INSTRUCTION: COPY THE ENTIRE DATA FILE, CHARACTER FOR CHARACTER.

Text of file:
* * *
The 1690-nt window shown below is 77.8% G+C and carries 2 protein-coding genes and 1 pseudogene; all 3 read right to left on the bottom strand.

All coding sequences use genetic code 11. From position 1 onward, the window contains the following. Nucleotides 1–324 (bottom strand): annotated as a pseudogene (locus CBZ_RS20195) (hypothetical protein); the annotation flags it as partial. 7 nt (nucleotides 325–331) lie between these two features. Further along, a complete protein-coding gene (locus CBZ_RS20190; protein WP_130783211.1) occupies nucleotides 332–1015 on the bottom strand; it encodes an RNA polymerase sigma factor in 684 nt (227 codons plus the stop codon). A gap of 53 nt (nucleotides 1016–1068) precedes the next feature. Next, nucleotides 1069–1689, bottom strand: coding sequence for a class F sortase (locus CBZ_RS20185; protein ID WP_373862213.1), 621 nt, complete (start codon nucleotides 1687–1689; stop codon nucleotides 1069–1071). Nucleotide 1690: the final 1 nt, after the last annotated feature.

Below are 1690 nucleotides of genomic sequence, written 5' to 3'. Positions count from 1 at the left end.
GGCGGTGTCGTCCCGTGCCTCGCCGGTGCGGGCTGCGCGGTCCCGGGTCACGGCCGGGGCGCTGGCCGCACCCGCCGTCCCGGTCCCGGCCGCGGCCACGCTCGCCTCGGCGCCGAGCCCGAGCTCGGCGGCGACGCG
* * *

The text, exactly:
The 1690-nt window shown below is 77.8% G+C and carries 2 protein-coding genes and 1 pseudogene; all 3 read right to left on the bottom strand.

All coding sequences use genetic code 11. From position 1 onward, the window contains the following. Nucleotides 1–324 (bottom strand): annotated as a pseudogene (locus CBZ_RS20195) (hypothetical protein); the annotation flags it as partial. 7 nt (nucleotides 325–331) lie between these two features. Further along, a complete protein-coding gene (locus CBZ_RS20190; protein WP_130783211.1) occupies nucleotides 332–1015 on the bottom strand; it encodes an RNA polymerase sigma factor in 684 nt (227 codons plus the stop codon). A gap of 53 nt (nucleotides 1016–1068) precedes the next feature. Next, nucleotides 1069–1689, bottom strand: coding sequence for a class F sortase (locus CBZ_RS20185; protein ID WP_373862213.1), 621 nt, complete (start codon nucleotides 1687–1689; stop codon nucleotides 1069–1071). Nucleotide 1690: the final 1 nt, after the last annotated feature.

Below are 1690 nucleotides of genomic sequence, written 5' to 3'. Positions count from 1 at the left end.
GGCGGTGTCGTCCCGTGCCTCGCCGGTGCGGGCTGCGCGGTCCCGGGTCACGGCCGGGGCGCTGGCCGCACCCGCCGTCCCGGTCCCGGCCGCGGCCACGCTCGCCTCGGCGCCGAGCCCGAGCTCGGCGGCGACGCG